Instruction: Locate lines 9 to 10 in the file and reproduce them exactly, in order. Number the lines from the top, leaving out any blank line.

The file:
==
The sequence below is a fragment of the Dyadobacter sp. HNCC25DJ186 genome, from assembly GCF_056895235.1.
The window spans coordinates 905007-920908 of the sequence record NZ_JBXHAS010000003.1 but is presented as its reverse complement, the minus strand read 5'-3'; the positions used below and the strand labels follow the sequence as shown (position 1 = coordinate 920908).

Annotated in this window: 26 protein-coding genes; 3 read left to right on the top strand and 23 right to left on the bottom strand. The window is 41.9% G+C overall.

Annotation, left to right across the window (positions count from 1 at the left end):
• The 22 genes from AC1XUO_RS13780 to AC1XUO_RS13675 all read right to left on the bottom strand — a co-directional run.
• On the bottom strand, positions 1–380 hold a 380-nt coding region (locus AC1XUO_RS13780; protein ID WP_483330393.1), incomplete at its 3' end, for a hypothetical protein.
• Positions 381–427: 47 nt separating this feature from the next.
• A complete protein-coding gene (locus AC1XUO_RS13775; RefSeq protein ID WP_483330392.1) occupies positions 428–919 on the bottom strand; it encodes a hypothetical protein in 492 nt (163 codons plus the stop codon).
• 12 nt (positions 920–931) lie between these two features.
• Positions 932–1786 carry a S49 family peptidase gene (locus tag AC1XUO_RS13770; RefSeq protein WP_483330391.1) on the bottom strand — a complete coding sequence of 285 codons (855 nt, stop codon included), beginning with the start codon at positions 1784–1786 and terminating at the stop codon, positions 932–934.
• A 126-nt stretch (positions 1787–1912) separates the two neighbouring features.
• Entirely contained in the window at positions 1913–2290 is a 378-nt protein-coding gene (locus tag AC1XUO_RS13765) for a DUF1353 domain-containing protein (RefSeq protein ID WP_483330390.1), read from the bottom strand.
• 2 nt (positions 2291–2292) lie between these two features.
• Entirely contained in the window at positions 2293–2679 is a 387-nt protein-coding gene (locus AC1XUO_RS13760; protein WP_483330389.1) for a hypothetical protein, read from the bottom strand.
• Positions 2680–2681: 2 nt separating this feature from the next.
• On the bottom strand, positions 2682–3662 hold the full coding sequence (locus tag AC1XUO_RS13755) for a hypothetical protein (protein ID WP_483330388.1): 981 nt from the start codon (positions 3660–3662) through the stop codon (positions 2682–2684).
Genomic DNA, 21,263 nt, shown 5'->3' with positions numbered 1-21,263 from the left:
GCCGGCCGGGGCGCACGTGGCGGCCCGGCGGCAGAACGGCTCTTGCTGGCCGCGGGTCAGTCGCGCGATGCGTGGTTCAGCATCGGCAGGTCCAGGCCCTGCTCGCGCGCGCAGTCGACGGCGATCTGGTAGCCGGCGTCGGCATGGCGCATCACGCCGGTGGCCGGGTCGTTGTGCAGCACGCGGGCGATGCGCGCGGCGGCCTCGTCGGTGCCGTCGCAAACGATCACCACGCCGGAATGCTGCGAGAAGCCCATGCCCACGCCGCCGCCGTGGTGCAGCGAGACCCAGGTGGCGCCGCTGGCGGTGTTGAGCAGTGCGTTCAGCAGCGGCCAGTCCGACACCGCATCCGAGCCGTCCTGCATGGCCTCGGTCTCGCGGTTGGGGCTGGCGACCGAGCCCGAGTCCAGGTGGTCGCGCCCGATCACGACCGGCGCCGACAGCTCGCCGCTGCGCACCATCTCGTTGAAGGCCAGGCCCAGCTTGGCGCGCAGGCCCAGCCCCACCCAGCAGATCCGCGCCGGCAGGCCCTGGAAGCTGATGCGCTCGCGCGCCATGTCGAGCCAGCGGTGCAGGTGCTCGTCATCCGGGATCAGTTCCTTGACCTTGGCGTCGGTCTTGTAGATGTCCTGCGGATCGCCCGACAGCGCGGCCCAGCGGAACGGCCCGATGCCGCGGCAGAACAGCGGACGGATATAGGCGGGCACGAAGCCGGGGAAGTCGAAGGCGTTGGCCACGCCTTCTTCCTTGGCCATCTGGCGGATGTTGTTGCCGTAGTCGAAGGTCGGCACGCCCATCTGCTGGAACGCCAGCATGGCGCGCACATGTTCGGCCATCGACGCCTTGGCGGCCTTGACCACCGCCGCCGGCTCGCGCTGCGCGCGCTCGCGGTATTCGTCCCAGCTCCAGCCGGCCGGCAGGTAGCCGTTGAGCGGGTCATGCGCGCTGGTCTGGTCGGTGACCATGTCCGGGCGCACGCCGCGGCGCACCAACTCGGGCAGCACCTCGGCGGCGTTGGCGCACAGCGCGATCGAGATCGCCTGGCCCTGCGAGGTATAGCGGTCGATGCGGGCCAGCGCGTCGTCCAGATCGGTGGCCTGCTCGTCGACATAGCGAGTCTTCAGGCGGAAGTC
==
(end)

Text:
• 12 nt (positions 920–931) lie between these two features.
• Positions 932–1786 carry a S49 family peptidase gene (locus tag AC1XUO_RS13770; RefSeq protein WP_483330391.1) on the bottom strand — a complete coding sequence of 285 codons (855 nt, stop codon included), beginning with the start codon at positions 1784–1786 and terminating at the stop codon, positions 932–934.